This essay examining the military career of the last pagan emperor while he resided in Paris is included in my most recent book The Modern Salonnière. The 34 other essays in the book feature similar literary adventures and essays about traveling with intention.
The Paris of a Pagan
Striding along the same path a man trod during the fourth century brings a visceral understanding of history that is impossible to glean from books or historical documents, as helpful as they may be. All you need to do to test the theory is approach the Thermes de Cluny from the direction of the Petit-Pont. Once a bustling Roman bath at the now outrageously busy corner of the Boulevards Saint-Michel and Saint-Germain in Paris, the jagged remnants look remarkably primitive attached as they are to the medieval mansion holding the Musée national du Moyen Âge. Though powerful, the ruins only hint at what was once an imposing structure. Battered by destructive revolts during civil wars in ancient times, and further diminished by weather and time, pieces of the original walls rise today because visionaries have made it their mission to reconstruct what they can of the original complex.
The U-shaped fragment connected to the museum reads like a primordial throne large enough to accommodate Zeus if he were inclined to visit, and the crumbling L-shaped extensions cling to a statuesque cavern known as a frigidarium, which held the cold pool before the complex was destroyed. The bricks that make up these architectural artifacts have whiled away their time on this corner since sometime between the first and second centuries A.D. During their heyday, the residents of Paris, then known as Lutetia, enjoyed a spa-like experience within the complex that was de rigueur when the Romans dominated Europe.
My interest in the baths were piqued when I read about a maligned Roman emperor, Julian the Apostate, and found several references connecting him to the Thermes. One is a fanciful etching of him being carried through the statuesque spaces on a shield as his soldiers declared him sole Augustus; the other is a claim that he frequented the popular baths in the description of a painting on the Tate Museum site. According to the Scottish Byzantinist Robert Browning, who wrote The Emperor Julian, the baths would have been destroyed by attacks during civil unrest a century before Julian arrived.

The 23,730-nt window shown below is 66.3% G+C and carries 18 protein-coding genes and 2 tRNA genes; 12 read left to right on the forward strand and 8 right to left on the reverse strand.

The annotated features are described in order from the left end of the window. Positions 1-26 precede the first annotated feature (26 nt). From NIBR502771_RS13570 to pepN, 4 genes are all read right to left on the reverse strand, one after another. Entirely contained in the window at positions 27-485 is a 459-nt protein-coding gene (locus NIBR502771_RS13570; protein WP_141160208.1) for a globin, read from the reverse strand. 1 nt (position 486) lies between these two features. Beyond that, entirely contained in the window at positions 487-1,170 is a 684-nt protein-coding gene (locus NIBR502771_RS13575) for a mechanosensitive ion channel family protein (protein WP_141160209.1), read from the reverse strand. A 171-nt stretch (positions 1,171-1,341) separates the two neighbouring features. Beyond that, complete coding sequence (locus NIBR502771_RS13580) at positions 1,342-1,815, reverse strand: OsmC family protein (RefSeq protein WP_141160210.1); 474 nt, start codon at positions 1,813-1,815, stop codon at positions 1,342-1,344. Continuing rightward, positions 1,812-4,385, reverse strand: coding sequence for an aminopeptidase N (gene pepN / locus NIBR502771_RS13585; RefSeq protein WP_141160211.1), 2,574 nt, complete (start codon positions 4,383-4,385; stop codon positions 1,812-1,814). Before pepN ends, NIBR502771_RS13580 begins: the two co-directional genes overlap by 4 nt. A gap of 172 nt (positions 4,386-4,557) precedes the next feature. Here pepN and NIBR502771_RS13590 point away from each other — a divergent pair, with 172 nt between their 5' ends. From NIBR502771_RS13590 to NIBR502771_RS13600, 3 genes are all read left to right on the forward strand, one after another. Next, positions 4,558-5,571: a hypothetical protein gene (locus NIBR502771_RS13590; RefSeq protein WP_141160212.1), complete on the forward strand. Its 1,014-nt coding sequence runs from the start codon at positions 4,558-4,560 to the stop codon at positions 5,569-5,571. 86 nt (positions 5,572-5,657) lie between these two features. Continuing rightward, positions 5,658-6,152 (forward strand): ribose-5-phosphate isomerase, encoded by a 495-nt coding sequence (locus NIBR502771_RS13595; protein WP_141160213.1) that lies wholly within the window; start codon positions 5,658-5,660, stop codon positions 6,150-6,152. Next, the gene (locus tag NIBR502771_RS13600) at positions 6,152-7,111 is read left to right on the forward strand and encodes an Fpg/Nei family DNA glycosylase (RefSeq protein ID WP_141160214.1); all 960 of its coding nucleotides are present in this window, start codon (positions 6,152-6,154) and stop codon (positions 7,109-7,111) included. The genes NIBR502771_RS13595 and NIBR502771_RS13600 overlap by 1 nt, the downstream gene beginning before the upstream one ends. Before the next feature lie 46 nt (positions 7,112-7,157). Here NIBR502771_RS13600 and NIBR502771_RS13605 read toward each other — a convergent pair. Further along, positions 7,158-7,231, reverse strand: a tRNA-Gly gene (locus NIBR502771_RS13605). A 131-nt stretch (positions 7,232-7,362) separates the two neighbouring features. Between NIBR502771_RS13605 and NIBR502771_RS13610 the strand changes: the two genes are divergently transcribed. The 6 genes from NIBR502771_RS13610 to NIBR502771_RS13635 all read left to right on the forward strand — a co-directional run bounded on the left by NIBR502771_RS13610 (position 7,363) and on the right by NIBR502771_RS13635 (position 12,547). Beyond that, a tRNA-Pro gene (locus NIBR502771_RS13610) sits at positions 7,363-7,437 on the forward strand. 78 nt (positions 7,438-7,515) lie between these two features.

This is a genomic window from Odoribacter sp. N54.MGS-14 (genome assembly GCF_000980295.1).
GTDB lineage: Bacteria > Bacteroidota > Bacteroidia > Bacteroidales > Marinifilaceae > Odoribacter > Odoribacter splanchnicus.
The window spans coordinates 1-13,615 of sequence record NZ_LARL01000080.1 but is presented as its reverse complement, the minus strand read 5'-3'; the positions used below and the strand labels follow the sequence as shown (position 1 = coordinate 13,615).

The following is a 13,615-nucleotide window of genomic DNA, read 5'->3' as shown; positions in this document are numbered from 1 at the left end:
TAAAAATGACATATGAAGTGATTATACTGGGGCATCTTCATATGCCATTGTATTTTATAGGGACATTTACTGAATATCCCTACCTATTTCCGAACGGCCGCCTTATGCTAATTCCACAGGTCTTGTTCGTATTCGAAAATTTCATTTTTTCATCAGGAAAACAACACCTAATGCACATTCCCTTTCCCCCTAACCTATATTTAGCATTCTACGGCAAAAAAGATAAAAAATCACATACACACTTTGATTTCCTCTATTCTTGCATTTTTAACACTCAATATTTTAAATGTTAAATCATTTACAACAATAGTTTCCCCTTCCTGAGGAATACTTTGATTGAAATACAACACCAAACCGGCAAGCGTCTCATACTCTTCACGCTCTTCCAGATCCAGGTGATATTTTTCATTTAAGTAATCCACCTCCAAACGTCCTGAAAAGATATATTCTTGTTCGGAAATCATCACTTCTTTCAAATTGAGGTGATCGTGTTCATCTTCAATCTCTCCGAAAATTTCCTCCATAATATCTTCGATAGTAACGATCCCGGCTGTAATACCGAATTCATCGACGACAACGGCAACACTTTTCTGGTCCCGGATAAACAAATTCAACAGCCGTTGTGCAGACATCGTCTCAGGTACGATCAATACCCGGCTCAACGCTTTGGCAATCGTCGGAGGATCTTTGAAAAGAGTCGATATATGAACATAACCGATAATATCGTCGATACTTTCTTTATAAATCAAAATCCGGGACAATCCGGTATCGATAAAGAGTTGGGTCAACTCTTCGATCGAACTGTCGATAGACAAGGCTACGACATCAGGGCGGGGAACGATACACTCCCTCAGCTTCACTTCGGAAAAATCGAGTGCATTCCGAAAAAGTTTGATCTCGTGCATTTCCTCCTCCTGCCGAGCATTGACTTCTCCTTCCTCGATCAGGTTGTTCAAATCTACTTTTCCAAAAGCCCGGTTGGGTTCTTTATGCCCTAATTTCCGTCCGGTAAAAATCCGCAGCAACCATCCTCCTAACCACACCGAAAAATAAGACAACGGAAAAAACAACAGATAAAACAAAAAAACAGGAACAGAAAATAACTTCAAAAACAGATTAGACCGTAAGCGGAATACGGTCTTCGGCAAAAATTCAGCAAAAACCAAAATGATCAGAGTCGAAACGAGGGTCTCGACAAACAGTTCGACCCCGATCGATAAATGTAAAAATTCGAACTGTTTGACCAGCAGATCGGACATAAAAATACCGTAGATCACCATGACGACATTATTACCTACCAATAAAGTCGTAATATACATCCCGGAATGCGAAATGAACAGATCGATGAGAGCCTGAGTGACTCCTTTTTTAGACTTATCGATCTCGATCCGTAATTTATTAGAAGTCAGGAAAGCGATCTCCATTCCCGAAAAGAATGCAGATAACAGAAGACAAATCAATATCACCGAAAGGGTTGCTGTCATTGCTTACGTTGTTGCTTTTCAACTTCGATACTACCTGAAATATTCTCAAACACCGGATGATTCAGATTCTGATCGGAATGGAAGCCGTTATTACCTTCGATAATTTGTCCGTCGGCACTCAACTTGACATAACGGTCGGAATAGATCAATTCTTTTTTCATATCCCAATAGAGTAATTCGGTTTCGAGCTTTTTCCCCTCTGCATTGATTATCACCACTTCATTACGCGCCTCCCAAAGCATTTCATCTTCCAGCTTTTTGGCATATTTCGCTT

This illustrates one of the challenges the internet age brings to the independent researcher—what sources can be trusted to render history accurately? Though the complex was no longer functioning as a bath, the remnants of the buildings still exist so I do believe Julian must have passed by the collection of ruins at least once when he crossed the river from his command center on the Île-de-la-Cité to the Left Bank. The headquarters he inhabited on the island are described by a historical guide to Paris as “a robust fortress surrounded by ramparts” at the time. The building wouldn’t morph into a palace until the tenth-century when it was enlarged and improved by the Capetians, since then known as the Palais de la Cité.
I decided to walk to the Thermes from where the old fortress would have been in order to comprehend how small the footprint of the city was when Julian was its leader. I began my journey at the corner where the maps of Roman Paris situate the building beneath the modern-day complex that holds the Conciergerie, the Palais de Justice, and Sainte-Chapelle. To imitate the only route he could have taken since the Petit-Pont was the only bridge between the island and the Left Bank then, I traversed the river across it and walked up Rue Saint-Jacques to Boulevard Saint-Germain. As I turned the corner to approach the ruins, I thought about what a different urban-scape Julian would have been carried through in 360 A.D. when his men raised him on a shield to coronate him as Augustus and paraded him through the streets. There would have been no glut of traffic, no horns blaring their frustrations. And the Metro that shudders to a halt at the Cluny-La Sorbonne stop beneath the museum couldn’t have been imagined by the contingent.
Spying the ragged walls just beyond the medieval garden, splayed as they are toward the fence hemming the property, I saluted the artifacts that are so unapologetic in their ruination they seem grandly arrogant. The architectural gems would have been completely demolished in 1485 had Jacques d’Amboise, the Abbot of Cluny who built the medieval mansion that now adjoins them, not felt the need to be fiscally responsible. Dismantling the baths would have added an exorbitant amount to the construction costs of the residence so he used parts of the old structure to support the new one—a frugal move that bestowed a blessing on lovers of ancient architecture.
When the grand townhouse was finished in 1510, it was christened the Hôtel de Cluny, and served as the abbot’s home when he was in town and housed the monks he oversaw. The building didn’t become the Musée national du Moyen Âge until 1843 when Alexandre du Sommerard, who owned the mansion from 1833 to 1842, bequeathed it to the city to serve as a venue for the medieval artifacts he had avidly collected.
Entering the museum’s courtyard is like sliding through the looking glass, the feel of otherworldliness enhanced by a dilapidated well with a half-eaten-away gargoyle gaping at its edge. The string of spaces on the first floor are dimly lit to protect the artifacts within them, which makes it a bit of a shock to step from the close-knit warren of rooms into the immense frigidarium, the only fully-constructed space that would have been in the original Gallo-Roman complex.
The cavernous room is chilling even without the coolness of the pool glinting in its center due to its scale and the fact that the bricks composing its walls would have witnessed so many primitive acts as the city was conquered, ransacked, rebuilt, and conquered again. In antiquity, Gaul was overseen by a succession of foreign leaders, including Julian, a Caesar of Rome. Deciding to participate in the treasonous act of declaring himself Emperor was one of the most momentous occasions in his life. According to Julian, his soldiers urged him to accept their nomination as the sole Augustus, a position held by his cousin Constantius II at the time.